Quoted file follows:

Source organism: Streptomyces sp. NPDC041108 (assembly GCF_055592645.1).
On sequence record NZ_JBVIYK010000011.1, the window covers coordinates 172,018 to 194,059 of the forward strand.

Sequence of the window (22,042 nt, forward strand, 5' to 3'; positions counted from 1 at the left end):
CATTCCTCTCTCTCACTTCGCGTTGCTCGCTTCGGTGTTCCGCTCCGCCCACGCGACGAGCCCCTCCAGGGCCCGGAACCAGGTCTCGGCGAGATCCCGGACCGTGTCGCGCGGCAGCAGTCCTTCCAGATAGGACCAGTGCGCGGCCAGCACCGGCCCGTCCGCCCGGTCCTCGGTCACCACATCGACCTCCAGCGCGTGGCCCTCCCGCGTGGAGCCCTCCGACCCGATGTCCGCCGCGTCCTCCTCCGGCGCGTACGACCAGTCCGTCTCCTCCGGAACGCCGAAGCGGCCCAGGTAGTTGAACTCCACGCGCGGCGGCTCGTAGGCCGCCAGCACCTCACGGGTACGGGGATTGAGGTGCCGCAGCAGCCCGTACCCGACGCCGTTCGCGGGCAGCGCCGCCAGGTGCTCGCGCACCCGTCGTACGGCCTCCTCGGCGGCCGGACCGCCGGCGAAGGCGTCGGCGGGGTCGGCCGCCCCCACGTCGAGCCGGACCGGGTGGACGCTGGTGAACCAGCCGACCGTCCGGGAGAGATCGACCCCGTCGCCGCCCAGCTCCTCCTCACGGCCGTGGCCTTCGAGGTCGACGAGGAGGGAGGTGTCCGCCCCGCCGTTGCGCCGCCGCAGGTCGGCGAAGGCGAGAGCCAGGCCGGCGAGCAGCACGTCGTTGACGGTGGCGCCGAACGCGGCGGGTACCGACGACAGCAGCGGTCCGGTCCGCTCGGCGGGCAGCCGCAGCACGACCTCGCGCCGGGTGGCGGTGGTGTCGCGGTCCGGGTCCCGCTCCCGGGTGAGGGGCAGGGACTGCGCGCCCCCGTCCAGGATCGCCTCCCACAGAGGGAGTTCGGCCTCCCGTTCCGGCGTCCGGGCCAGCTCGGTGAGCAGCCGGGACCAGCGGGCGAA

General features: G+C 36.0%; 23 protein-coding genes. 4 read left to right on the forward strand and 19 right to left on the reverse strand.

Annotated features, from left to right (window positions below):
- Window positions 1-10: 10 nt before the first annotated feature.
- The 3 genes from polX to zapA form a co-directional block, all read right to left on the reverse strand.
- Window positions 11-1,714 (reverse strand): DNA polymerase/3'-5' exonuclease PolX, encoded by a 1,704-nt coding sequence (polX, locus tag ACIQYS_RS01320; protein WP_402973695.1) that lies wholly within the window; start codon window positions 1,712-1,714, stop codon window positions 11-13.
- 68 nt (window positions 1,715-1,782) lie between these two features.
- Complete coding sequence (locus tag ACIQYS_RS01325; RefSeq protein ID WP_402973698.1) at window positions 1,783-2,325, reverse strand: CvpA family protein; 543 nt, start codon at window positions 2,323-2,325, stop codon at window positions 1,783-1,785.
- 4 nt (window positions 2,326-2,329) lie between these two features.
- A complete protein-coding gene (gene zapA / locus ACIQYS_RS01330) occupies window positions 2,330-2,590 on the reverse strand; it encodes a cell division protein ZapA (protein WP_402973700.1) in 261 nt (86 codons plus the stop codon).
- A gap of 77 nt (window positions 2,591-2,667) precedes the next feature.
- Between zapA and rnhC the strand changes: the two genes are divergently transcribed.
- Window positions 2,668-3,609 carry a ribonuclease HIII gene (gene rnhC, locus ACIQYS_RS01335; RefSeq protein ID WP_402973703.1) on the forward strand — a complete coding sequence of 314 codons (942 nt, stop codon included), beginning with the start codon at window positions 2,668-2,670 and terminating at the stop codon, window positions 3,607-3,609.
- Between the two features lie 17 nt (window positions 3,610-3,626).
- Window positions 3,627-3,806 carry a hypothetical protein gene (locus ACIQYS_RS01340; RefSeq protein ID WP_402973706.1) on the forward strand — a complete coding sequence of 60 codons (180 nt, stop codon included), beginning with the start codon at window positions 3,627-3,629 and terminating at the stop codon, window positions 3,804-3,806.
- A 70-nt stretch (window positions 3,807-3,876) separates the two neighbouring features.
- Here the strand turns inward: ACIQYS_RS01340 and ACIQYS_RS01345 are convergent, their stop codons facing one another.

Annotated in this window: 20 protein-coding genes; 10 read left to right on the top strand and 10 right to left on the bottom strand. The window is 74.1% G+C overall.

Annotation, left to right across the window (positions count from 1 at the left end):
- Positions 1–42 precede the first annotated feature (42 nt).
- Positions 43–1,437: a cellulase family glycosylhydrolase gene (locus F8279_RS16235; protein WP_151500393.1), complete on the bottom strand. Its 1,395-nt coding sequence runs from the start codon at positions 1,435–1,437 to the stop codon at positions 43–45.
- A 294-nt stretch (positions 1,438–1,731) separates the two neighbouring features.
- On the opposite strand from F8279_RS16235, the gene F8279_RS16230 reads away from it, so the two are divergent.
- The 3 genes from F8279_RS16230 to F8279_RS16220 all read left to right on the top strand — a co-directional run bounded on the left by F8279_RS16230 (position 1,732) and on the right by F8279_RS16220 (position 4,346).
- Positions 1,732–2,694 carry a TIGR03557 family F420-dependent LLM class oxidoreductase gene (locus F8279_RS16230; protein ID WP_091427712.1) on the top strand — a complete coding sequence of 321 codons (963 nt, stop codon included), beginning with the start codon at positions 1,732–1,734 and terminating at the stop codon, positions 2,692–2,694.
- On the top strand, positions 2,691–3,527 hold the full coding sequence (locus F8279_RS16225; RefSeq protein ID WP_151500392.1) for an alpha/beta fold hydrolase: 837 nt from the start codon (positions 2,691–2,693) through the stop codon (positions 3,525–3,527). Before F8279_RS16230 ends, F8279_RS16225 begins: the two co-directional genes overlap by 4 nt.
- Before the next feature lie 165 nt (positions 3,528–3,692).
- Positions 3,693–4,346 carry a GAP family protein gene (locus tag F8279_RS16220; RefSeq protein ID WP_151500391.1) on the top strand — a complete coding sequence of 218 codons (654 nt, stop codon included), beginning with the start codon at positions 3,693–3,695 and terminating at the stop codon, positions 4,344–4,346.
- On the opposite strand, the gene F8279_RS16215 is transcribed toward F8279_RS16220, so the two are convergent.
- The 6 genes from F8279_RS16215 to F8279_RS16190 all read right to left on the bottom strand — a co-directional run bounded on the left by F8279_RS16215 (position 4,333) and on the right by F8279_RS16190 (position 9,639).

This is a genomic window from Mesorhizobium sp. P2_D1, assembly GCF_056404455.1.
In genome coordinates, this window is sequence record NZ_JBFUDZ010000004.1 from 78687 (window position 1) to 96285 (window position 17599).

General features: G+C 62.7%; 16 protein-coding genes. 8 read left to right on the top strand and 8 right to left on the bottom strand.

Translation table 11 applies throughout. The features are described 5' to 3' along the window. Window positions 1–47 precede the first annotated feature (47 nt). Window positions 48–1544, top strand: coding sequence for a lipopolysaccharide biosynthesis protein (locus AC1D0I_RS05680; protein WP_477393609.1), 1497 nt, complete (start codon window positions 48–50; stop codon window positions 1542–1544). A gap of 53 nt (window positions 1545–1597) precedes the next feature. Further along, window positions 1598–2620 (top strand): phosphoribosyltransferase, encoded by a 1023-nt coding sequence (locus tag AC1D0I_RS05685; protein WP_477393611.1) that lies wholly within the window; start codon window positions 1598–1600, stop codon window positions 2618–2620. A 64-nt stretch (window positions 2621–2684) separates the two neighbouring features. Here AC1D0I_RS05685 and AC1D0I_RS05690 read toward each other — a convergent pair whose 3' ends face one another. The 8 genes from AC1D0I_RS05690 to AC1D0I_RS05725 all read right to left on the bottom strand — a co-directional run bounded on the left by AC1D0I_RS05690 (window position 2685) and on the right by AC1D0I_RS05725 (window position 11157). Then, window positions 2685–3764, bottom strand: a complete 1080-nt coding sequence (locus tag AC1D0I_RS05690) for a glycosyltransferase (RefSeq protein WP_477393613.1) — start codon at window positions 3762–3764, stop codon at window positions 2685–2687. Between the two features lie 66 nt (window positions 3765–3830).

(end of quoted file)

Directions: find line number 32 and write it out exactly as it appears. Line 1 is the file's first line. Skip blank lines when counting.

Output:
- On the opposite strand, the gene F8279_RS16215 is transcribed toward F8279_RS16220, so the two are convergent.